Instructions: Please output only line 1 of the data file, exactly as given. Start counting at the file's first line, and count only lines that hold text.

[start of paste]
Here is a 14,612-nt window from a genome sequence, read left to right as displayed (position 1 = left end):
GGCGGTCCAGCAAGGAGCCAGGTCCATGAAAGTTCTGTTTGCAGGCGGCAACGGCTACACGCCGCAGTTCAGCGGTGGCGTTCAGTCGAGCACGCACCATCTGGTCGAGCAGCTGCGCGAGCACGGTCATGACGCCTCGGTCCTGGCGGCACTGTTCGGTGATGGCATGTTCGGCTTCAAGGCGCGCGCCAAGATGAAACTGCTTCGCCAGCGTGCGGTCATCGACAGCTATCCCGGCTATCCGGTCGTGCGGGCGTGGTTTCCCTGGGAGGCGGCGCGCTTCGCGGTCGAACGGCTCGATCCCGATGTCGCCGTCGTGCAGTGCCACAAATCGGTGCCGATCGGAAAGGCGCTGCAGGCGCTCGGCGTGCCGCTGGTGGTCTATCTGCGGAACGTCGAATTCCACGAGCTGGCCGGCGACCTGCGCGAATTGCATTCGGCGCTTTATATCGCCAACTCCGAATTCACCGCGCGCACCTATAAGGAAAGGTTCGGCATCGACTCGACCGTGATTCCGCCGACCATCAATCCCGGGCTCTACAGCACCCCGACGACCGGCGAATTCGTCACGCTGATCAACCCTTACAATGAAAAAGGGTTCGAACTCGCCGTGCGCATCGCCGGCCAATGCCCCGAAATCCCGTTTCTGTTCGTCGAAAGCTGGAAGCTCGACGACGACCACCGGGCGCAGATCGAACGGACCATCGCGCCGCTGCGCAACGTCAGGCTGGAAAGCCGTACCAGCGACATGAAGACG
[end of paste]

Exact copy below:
Here is a 14,612-nt window from a genome sequence, read left to right as displayed (position 1 = left end):